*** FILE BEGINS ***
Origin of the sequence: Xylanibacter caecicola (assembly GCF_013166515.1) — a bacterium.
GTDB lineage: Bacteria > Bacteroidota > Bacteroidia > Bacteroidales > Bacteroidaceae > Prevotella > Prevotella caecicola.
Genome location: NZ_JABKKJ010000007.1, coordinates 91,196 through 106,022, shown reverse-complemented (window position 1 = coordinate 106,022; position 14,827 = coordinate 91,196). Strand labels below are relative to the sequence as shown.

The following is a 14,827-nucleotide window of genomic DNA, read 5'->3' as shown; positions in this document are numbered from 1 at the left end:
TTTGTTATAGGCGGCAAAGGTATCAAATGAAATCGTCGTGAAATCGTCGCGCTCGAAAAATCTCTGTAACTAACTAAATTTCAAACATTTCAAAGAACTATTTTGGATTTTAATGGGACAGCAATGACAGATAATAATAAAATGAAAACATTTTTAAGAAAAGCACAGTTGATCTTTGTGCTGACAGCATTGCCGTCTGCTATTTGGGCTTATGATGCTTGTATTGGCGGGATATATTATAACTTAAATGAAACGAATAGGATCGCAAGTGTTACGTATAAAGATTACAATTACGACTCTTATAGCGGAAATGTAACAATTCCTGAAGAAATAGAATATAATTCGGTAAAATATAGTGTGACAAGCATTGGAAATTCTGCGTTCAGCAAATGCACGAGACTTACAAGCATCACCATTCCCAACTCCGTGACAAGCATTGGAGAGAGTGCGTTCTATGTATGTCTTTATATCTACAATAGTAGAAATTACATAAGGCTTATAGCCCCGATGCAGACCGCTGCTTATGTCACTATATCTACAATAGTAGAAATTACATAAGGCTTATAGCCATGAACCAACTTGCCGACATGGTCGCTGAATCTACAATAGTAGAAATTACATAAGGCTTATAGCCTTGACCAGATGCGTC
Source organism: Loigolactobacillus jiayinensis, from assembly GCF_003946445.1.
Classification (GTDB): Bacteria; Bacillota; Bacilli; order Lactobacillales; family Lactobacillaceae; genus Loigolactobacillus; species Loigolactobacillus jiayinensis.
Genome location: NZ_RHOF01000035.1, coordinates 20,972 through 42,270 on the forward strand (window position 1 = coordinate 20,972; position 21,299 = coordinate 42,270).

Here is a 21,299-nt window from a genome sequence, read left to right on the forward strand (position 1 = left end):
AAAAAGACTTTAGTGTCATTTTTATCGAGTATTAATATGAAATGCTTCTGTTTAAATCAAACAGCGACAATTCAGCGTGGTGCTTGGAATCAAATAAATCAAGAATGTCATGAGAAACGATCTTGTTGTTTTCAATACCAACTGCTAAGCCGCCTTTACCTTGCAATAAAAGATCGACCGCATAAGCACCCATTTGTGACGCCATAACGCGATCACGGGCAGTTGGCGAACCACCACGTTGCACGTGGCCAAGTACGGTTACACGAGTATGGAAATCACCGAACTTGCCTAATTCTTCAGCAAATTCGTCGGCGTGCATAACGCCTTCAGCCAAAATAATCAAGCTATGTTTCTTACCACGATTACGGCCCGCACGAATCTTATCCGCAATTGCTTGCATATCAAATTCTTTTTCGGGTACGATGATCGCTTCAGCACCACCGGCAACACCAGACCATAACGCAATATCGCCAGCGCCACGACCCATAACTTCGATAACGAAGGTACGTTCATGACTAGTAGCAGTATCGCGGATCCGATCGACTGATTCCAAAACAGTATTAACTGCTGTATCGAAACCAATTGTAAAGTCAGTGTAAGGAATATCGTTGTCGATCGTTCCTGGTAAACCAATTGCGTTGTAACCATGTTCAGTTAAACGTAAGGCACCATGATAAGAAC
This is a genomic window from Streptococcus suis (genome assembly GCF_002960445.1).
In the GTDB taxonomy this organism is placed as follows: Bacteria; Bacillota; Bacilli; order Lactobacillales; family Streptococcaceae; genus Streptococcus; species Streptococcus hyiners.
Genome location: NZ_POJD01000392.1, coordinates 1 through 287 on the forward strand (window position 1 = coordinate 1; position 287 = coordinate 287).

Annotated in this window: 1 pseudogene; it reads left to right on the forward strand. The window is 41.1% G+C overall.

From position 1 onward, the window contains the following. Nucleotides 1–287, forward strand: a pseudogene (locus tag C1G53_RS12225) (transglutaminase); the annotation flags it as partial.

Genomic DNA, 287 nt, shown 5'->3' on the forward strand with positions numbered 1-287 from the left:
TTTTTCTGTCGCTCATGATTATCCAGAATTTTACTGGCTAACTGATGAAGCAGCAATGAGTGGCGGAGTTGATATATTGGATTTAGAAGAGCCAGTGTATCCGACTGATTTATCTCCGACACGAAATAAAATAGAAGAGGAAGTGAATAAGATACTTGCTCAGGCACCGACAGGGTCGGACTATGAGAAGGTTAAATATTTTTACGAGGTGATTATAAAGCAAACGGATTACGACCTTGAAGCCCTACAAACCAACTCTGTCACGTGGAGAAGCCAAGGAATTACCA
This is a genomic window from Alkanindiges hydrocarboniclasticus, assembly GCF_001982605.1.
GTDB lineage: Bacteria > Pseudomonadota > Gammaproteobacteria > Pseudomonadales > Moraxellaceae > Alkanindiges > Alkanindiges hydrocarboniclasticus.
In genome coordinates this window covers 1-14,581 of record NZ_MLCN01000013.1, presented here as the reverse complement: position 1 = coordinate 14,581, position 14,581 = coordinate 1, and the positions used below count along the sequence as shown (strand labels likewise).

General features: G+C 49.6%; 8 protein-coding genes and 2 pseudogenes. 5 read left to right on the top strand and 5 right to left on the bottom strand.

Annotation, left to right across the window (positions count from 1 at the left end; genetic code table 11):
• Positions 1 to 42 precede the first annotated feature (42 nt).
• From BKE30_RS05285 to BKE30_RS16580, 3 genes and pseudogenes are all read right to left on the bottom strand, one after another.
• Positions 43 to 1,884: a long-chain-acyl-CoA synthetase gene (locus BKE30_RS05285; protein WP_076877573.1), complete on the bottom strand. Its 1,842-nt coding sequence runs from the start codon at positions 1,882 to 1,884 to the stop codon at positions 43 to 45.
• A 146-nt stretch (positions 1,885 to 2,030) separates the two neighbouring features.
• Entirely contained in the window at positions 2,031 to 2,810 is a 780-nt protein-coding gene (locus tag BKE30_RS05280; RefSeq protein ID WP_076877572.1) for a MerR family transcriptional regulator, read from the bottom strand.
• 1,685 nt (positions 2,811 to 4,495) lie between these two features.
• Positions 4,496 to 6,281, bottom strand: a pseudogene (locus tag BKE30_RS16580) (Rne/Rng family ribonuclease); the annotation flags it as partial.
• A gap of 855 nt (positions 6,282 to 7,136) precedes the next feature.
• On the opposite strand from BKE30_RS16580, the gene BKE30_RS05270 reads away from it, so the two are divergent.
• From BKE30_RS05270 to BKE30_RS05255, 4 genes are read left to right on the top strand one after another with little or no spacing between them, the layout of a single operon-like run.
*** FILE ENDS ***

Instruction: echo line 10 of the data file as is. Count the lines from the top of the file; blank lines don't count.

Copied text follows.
AAAAAGACTTTAGTGTCATTTTTATCGAGTATTAATATGAAATGCTTCTGTTTAAATCAAACAGCGACAATTCAGCGTGGTGCTTGGAATCAAATAAATCAAGAATGTCATGAGAAACGATCTTGTTGTTTTCAATACCAACTGCTAAGCCGCCTTTACCTTGCAATAAAAGATCGACCGCATAAGCACCCATTTGTGACGCCATAACGCGATCACGGGCAGTTGGCGAACCACCACGTTGCACGTGGCCAAGTACGGTTACACGAGTATGGAAATCACCGAACTTGCCTAATTCTTCAGCAAATTCGTCGGCGTGCATAACGCCTTCAGCCAAAATAATCAAGCTATGTTTCTTACCACGATTACGGCCCGCACGAATCTTATCCGCAATTGCTTGCATATCAAATTCTTTTTCGGGTACGATGATCGCTTCAGCACCACCGGCAACACCAGACCATAACGCAATATCGCCAGCGCCACGACCCATAACTTCGATAACGAAGGTACGTTCATGACTAGTAGCAGTATCGCGGATCCGATCGACTGATTCCAAAACAGTATTAACTGCTGTATCGAAACCAATTGTAAAGTCAGTGTAAGGAATATCGTTGTCGATCGTTCCTGGTAAACCAATTGCGTTGTAACCATGTTCAGTTAAACGTAAGGCACCATGATAAGAAC